In this reprisal, Parker and Hurt will again be joined by five exceptional jazz artists, including GRAMMY-winning jazz drummer Brian Blade, who played in the original 2017 ensemble, in addition to fifteen members of the Arkansas Symphony Orchestra who will premiere the new, expanded symphonic arrangements of the No Tears Suite written by GRAMMY-nominated arranger, composer and bassist Rufus Reid.

The program starts at 8pm tonight at the Mosaic Templars Cultural Center, 501 W 9th Street.  Tickets may be purchased here.

The artists include:
Geoffrey Robson, conductor
Kelly Hurt, vocalist
Chris Parker, piano/composer
Rufus Reid, bass/arranger
Brian Blade, drums
Bobby LaVell, tenor saxophone
Marc Franklin, trumpet
Chad Fowler, alto and baritone saxophones

Today at Noon – Panel Discussion of “NO TEARS SUITE” commissioned by OXFORD AMERICAN

Today (March 1) at noon – a free panel discussion presented in collaboration with the National Park Service and Clinton School of Public Service will be held at Central High School National Historic Site.

Featuring  Rufus Reid, Kelley Hurt, and Bobby LaVell, the panel will be moderated by composer Chris Parker. The goal is to facilitate discussion on the ongoing work of social equity in the United States from the perspectives of people living in different communities and what role music and the arts play in affecting change in our society today.

Additional partners on the project include University of Central Arkansas College of Fine Arts & Communication, Central High National Historic Site, Kay Kelley Arnold, Mid-America Arts Alliance, National Endowment for the Arts, Arkansas Arts Council, and Mosaic Templars Cultural Center.

This project is generously funded by the Stella Boyle Smith Trust, Mid-America Arts Alliance, the National Endowment for the Arts and the state arts agencies of Arkansas, Kansas, Missouri, Nebraska, Oklahoma and Texas.

Performances of “No Tears Suite” will take place on Saturday at Mosaic Templars Cultural Center and Sunday at Central High School.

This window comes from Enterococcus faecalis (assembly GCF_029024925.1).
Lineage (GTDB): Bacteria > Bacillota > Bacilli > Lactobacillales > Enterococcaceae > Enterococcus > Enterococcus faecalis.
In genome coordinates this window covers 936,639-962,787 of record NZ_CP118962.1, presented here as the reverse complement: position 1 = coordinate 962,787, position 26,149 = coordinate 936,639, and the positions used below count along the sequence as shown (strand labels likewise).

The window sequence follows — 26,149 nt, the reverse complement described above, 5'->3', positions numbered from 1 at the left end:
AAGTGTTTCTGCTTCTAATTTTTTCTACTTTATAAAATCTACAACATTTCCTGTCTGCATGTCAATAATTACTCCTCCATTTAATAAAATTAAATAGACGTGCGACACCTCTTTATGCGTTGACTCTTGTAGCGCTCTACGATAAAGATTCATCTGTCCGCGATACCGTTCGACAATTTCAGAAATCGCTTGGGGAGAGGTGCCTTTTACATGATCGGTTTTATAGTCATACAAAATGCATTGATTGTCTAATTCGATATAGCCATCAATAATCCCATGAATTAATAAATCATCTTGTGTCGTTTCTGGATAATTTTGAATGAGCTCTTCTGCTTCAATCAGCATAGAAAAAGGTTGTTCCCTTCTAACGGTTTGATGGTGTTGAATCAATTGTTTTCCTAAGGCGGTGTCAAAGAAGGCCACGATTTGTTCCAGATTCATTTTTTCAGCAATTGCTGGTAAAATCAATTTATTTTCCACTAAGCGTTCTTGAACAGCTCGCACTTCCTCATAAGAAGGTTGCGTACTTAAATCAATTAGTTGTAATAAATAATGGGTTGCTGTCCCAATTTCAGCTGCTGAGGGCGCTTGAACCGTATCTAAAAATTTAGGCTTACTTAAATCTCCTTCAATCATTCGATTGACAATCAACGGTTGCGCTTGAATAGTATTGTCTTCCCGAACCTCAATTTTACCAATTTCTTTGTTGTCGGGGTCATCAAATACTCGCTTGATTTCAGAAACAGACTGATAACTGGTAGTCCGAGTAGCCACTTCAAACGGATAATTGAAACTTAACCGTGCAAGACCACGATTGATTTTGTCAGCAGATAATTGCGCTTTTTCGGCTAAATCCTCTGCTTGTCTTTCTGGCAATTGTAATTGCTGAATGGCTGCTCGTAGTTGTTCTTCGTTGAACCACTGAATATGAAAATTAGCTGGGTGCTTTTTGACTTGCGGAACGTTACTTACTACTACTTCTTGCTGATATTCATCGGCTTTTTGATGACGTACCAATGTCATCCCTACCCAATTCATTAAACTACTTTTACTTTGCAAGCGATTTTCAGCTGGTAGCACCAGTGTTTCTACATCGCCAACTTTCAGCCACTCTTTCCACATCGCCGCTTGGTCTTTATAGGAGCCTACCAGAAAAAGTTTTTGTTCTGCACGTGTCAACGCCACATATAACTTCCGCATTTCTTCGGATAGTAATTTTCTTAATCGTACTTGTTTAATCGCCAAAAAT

African Americans and Sports in Arkansas focus of Black History Commission of Arkansas program today (2/2)

Image may contain: one or more people and textThe Black History Commission of Arkansas presents “African Americans and Sports in Arkansas.”  The program runs from 9:45 am to 3 pm today at the Mosaic Templars Cultural Center.

Speakers: Evin Demirel, Jimmy Cunningham Jr., Dr. Wilbert Gaines, and Kenneth (Muskie) Harris. Lunch will be provided. Teachers can earn up to four professional development hours. Registration is required.

10 a.m.
Evin Demirel, author of “African-American Athletes in Arkansas: Muhammad Ali’s Tour, Black Razorbacks and Other Forgotten Stories”
• The legacy of African American sports in Jim Crow era with an emphasis on the now-defunct, all-black high school’s athletic association and stories from his book.

11 a.m.
Jimmy Cunningham, Jr., author of “African Americans of Pine Bluff and Jefferson County”
• Highlights and stories about three African American athletes from Jefferson County, including Boid “One Arm” Buie, Willie Roaf and Ivie Moore.

12:45 p.m.
Dr. Wilbert Gaines, former Arkansas State University professor
• Personal experiences and surmounting challenges and obstacles as a pioneer and trailblazer in sports, sports-related activities and academia.

1:45 p.m.
Kenneth “Muskie” Harris, community activist and former Razorback
• The history of the Razorbacks and integration of athletes, including facts about all 17 sports at the University of Arkansas and some of the first African Americans to receive sports scholarships.

For those unable to attend, footage from the programs will be on the Arkansas State Archives Facebook page in the coming days.

The Black History commission of Arkansas is an advisory board of the Arkansas State Archives, a division of the Department of Arkansas Heritage.

Sandwich in History at Mosaic Templars today (2/1) at noon

Image may contain: sky, cloud, tree and outdoorThe Arkansas Historic Preservation Program each month sponsors a Sandwiching in History tour which familiarize people who live and work in central Arkansas with the historic structures and sites around us.

The tours take place on Fridays at noon, last less than an hour, and participants are encouraged to bring their lunches so that they can eat while listening to a brief lecture about the property and its history before proceeding on a short tour.

Today (February 1) at 12 noon, this month’s tour is at Mosaic Templars State Temple (906 S. Broadway).  Built in 1921, the Mosaic Templars State Temple was designed by African American architect Walter Thomas Bailey. The building was built by the Mosaic Templars of America, an important late 19th- and early 20th-century African American fraternal organization, as part of its headquarters and originally contained offices, a lodge hall and a hospital space.

For February, the schedule for the tour will be a little different than normal. At noon, the MLK Commission will hold a ribbon cutting for their offices in the building, which will be followed by the lecture on the building. The lecture will be held in the Auditorium of the Mosaic Templars Cultural Center and will likely start about 12:15-12:30. After the lecture, feel free to tour the building.

The Arkansas Historic Preservation Program is an agency of the Department of Arkansas Heritage.